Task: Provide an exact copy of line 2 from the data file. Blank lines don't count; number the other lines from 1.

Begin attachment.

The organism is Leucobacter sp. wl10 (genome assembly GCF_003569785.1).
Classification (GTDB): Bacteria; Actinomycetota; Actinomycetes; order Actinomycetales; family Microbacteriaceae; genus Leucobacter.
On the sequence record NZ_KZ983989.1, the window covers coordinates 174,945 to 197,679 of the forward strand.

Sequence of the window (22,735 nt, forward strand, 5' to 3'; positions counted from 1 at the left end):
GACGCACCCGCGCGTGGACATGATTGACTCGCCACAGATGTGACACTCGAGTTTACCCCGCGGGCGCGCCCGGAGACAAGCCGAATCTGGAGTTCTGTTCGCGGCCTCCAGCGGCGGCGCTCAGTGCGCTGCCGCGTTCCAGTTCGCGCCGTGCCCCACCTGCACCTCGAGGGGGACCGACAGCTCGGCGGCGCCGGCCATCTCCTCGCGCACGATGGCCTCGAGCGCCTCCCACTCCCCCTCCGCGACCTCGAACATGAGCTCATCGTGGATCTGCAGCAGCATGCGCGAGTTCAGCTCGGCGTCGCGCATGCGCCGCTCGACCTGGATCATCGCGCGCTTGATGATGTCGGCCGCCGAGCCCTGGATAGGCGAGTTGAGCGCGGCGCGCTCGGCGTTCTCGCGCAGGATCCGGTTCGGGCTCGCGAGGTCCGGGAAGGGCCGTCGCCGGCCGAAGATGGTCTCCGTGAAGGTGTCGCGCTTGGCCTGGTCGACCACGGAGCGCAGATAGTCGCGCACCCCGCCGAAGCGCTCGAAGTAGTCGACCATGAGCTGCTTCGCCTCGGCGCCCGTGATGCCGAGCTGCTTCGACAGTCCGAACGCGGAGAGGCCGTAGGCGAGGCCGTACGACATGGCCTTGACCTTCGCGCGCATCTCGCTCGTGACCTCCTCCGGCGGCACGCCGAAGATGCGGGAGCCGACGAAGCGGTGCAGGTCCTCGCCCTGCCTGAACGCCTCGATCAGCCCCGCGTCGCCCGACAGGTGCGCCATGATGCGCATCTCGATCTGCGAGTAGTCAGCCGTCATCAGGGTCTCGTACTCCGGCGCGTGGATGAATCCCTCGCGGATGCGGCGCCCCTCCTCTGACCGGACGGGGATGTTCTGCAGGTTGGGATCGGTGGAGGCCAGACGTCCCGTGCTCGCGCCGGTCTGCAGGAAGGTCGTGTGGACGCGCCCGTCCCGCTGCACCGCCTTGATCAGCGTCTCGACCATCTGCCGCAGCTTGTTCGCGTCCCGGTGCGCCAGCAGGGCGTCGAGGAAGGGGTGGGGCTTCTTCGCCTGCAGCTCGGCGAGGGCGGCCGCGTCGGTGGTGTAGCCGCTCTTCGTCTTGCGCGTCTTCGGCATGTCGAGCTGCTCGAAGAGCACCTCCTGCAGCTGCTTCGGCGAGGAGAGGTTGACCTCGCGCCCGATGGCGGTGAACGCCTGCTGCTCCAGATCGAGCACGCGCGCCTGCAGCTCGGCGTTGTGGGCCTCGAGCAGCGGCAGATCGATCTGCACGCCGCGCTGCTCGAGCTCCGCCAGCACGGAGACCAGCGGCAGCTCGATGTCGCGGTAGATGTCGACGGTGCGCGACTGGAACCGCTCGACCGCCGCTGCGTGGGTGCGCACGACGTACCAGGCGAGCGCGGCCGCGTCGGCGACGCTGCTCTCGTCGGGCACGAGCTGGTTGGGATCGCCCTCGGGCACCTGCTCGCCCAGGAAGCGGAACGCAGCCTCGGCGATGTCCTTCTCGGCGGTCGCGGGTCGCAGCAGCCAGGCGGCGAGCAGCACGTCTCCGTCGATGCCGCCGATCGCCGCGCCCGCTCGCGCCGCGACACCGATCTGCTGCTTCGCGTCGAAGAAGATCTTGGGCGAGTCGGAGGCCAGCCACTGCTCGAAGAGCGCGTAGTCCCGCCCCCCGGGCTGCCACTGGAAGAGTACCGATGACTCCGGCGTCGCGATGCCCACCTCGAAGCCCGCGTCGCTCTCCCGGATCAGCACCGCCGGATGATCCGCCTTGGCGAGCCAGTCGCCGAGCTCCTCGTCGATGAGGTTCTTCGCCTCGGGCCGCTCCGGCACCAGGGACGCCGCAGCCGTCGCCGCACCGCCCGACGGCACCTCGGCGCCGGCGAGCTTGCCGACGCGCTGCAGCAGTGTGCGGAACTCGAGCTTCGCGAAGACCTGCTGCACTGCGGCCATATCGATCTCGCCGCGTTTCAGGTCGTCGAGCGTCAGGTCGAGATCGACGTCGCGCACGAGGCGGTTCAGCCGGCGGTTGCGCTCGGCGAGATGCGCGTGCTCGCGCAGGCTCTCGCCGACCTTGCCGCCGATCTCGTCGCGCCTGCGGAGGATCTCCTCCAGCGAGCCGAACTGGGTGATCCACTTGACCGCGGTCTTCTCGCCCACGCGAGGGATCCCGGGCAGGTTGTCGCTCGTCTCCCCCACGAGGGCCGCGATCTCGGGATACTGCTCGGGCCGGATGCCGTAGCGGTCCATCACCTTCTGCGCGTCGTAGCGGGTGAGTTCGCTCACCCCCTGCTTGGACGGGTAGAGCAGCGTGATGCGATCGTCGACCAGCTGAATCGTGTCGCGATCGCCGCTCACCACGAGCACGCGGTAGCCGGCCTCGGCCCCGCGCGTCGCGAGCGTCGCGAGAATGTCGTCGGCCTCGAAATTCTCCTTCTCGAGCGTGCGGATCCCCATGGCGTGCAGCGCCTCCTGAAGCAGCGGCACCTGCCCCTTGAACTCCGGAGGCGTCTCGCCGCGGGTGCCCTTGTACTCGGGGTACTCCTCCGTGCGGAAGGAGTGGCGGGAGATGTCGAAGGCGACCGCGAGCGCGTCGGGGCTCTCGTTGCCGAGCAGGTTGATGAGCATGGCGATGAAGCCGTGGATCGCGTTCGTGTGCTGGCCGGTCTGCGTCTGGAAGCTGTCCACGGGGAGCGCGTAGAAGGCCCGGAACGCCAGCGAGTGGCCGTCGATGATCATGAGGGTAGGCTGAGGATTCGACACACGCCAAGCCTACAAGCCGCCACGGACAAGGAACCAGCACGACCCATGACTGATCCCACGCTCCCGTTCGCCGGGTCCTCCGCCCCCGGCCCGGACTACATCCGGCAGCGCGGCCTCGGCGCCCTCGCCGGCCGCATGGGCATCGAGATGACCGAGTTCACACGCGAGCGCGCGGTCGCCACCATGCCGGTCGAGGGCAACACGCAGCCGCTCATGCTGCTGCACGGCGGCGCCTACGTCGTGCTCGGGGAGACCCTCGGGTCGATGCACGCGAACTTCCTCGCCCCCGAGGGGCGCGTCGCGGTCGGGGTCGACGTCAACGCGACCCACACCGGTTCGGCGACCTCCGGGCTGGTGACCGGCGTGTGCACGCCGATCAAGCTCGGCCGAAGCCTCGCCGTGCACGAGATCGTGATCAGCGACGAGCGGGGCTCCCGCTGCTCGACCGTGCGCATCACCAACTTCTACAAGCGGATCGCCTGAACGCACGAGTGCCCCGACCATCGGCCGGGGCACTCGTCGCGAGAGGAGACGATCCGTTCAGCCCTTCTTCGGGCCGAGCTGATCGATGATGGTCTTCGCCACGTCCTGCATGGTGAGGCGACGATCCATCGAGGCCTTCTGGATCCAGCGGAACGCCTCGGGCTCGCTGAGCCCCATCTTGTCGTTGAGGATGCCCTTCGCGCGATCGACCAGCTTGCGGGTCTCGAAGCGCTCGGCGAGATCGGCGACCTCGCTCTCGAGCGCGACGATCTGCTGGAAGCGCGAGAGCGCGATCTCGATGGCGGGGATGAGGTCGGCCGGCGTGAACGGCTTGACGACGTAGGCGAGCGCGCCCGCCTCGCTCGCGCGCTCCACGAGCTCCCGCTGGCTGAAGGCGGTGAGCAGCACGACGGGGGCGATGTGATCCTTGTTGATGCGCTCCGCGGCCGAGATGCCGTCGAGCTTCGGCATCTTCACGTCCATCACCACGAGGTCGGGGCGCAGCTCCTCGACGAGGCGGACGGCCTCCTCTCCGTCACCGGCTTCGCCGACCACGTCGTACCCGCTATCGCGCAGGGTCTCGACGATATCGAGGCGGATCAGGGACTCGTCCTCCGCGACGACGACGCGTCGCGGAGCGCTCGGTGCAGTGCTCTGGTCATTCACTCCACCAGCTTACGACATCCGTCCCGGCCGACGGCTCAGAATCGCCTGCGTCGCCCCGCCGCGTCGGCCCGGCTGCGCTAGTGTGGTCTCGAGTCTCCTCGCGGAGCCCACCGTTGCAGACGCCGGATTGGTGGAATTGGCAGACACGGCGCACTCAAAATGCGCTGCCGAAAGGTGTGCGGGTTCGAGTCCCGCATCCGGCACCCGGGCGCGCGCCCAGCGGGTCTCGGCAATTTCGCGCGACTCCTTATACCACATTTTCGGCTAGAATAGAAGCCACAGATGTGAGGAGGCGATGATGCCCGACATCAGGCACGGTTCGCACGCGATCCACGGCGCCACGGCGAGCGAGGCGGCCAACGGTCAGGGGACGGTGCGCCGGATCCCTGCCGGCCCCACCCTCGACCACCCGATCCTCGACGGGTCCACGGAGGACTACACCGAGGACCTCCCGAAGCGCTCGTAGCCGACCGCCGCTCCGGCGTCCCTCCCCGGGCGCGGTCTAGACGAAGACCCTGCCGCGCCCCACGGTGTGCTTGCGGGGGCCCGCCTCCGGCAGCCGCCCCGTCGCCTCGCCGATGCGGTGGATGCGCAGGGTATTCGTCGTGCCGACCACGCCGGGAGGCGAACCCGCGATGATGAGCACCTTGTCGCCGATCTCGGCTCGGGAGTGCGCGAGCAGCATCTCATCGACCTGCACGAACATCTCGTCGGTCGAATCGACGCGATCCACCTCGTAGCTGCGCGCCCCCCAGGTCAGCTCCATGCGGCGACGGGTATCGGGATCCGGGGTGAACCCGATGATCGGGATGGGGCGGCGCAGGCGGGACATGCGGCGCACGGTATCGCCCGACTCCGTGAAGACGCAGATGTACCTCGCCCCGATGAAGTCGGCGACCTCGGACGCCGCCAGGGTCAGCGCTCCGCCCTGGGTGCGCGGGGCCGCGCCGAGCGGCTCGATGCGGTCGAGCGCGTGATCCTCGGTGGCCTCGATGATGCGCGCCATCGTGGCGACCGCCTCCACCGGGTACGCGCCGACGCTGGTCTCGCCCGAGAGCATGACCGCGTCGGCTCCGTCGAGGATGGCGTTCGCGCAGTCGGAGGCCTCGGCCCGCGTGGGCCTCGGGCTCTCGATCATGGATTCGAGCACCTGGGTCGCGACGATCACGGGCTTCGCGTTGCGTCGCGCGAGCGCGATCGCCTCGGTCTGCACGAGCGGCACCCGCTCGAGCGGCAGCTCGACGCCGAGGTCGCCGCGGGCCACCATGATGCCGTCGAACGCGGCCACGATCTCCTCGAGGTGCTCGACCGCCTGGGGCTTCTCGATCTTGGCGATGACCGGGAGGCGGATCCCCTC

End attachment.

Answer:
Classification (GTDB): Bacteria; Actinomycetota; Actinomycetes; order Actinomycetales; family Microbacteriaceae; genus Leucobacter.